Georgia Ecological Services Field Offices
Southeast Region
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Bat Conservation in Georgia

Gray bats in Sittons Cave. Photo by Pete Pattavina.

Gray bats in Sittons Cave. Photo by Pete Pattavina.

 

Bats are a valuable and fascinating part of Georgia's natural heritage. They provide a beneficial service by foraging on flying insects, many of which are pests. Georgia is home to 16 species of bats. Some of these appear to be adaptive; they opportunistically roost and forage in altered habitats such as suburban and agricultural landscapes. A few species, however, have specific habitat needs, such as caves with suitable temperature and humidity, or large, hollow bottomland trees. Populations of these species are more vulnerable to habitat alterations and are of conservation concern.

There are currently three bat species that occur in Georgia that receive federal protections under the Endangered Species Act: the federally endangered Indiana bat (Myotis sodalis) and gray bat (Myotis grisescens), and the federally threatened northern long-eared bat (Myotis septentrionalis).

For more information about our bat species of Georgia, please visit the Georgia Department of Natural Resources webpage.

 

Surveying for Bats in Georgia

Projects within the potential ranges of the Indiana, northern long-eared, or gray bat may benefit from a bat survey. For questions regarding surveys for specific projects, please contact Laci Pattavina at our USFWS Georgia Ecological Services Athens Field Office at laci_pattavina@fws.gov.

  • The current Range-wide Indiana Bat Summer Survey Guidance, which may also be used for northern long-eared bats, can be found here.
  • For additional survey requirements within the state of Georgia outlined by the Georgia Department of Natural Resources Wildlife Conservation Section, please visit this webpage.

Any surveys where bats will be captured must be conducted by individuals with current state and federal scientific collecting/endangered species permits.

  • For more information about federal scientific collection permits, visit the USFWS ePermits site. Note: The most common type of permit needed for endangered species surveys, including bat surveys, is a 3-200-55: Scientific Purposes, Enhancement of Propagation or Survival Permits (i.e., Recovery Permits) and Interstate Commerce Permit. From the ePermits homepage, select “Explore Permits”. From the search page, select “Recovery / Interstate Commerce” under “Endangered Species”. For additional information, contact the Region 4 USFWS Permit Office at permitsR4MB@fws.gov.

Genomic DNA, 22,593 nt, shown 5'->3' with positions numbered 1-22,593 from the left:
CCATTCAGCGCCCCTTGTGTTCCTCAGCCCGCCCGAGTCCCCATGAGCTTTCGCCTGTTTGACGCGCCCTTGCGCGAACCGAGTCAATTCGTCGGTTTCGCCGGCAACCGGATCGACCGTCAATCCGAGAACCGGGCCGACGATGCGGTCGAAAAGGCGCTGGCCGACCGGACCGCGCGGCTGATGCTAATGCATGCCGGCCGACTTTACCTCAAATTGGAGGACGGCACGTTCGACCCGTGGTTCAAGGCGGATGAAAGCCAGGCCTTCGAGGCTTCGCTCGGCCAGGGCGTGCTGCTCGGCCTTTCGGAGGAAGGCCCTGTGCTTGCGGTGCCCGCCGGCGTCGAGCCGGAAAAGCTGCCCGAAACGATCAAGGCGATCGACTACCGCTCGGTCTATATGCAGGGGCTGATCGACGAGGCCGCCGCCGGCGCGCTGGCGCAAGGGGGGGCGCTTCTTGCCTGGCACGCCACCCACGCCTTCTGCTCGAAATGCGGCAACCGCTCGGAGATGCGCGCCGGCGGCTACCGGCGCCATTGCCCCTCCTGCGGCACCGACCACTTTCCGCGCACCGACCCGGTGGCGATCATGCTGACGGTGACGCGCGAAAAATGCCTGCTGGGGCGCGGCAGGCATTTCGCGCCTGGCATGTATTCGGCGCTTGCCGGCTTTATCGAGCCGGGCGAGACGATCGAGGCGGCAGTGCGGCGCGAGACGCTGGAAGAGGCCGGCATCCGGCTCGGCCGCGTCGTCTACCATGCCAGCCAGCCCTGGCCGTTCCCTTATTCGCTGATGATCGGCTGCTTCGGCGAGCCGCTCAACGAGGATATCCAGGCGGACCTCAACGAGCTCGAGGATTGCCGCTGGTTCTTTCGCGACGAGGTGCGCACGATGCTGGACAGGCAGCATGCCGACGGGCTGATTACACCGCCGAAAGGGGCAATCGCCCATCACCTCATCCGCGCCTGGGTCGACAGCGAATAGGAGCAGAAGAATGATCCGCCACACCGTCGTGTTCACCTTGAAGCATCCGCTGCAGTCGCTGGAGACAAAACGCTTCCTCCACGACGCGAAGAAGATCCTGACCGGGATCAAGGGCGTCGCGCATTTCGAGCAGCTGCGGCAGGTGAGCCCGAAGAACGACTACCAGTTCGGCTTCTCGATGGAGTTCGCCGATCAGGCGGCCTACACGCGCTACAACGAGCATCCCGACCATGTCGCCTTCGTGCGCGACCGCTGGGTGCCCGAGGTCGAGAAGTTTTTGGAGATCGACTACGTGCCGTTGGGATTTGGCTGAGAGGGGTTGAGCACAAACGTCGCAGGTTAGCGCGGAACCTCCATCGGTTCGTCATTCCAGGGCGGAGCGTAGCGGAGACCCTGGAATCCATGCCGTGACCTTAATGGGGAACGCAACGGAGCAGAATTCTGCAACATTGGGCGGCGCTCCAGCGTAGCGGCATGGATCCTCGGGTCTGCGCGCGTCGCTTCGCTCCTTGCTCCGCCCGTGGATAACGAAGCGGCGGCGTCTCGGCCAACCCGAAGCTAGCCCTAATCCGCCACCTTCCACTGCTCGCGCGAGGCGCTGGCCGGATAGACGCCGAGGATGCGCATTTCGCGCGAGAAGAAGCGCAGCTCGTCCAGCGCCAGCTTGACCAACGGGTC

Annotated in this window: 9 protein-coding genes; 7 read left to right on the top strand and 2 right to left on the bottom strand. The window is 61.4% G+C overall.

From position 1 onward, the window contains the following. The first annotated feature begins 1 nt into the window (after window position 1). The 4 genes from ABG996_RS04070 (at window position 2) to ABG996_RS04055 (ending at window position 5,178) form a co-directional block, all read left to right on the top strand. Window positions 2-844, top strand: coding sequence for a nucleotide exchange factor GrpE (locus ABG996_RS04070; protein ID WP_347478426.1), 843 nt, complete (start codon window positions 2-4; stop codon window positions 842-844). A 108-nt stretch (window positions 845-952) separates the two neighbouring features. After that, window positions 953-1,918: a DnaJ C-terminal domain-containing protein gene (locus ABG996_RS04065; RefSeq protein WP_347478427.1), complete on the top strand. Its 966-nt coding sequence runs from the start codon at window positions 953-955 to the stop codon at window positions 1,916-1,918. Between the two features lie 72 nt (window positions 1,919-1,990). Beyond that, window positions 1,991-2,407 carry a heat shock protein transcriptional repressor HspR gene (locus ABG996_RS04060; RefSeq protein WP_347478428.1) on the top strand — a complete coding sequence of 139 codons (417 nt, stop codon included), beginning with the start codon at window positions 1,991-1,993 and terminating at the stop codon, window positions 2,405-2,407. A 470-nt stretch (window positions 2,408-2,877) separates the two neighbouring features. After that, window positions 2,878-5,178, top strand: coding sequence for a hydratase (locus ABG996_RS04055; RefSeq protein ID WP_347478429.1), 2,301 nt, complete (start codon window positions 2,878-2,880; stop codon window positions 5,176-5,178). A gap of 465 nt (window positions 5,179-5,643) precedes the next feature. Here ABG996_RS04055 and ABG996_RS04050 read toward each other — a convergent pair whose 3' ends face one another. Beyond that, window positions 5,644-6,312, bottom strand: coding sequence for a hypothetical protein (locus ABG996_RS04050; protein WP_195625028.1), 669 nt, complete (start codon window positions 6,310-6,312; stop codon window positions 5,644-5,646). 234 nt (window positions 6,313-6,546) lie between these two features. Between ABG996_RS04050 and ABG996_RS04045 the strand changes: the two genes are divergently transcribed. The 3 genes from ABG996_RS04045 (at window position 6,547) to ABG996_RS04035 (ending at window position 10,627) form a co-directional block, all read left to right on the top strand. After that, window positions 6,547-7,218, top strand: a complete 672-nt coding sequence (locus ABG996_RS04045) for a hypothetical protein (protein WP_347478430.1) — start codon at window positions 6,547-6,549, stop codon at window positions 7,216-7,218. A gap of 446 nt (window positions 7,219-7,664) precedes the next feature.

• Apply for a Georgia state scientific collection permit here or contact the Special Permits Unit at 770-761-3044.
Laci Pattavina, bat biologist for Georgia Ecological Services, conducts an acoustic survey. Photo by Pete Pattavina.
Laci Pattavina, bat biologist for Georgia Ecological Services, conducts an acoustic survey. Photo by Pete Pattavina.

 

White-nose syndrome

Tri-colored bat with visible symptoms of white-nose syndrome. Photo by Pete Pattavina.

Tri-colored bat with visible symptoms of white-nose syndrome. Photo by Pete Pattavina.

White-nose syndrome (WNS) is a malady blamed for the death of millions of bats in the U.S. WNS has been called “the most precipitous wildlife decline in the past century in North America.” The disease is named for the white fungus, Pseudogymnoascus destructans, or Pd, that grows on the muzzles and skin of affected bats. Discovered by a caver in eastern New York’s Schoharie County in February 2006 and documented by state biologists the following winter, WNS has rapidly spread continent wide. WNS was first found in Georgia in February 2013.

The USFWS leads the national response to WNS in the United States. For more information about the WNS Response Team, visit this webpage. For more information on the response to WNS in Georgia, go here.

 

Other Resources

WNS Decontamination Protocol for Bat Field Studies

Bat Conservation International

Georgia Bat Working Group

Resources & Info

Bat Survey Info

 

White-Nose Syndrome Info

 

General Info

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Last updated: May 26, 2021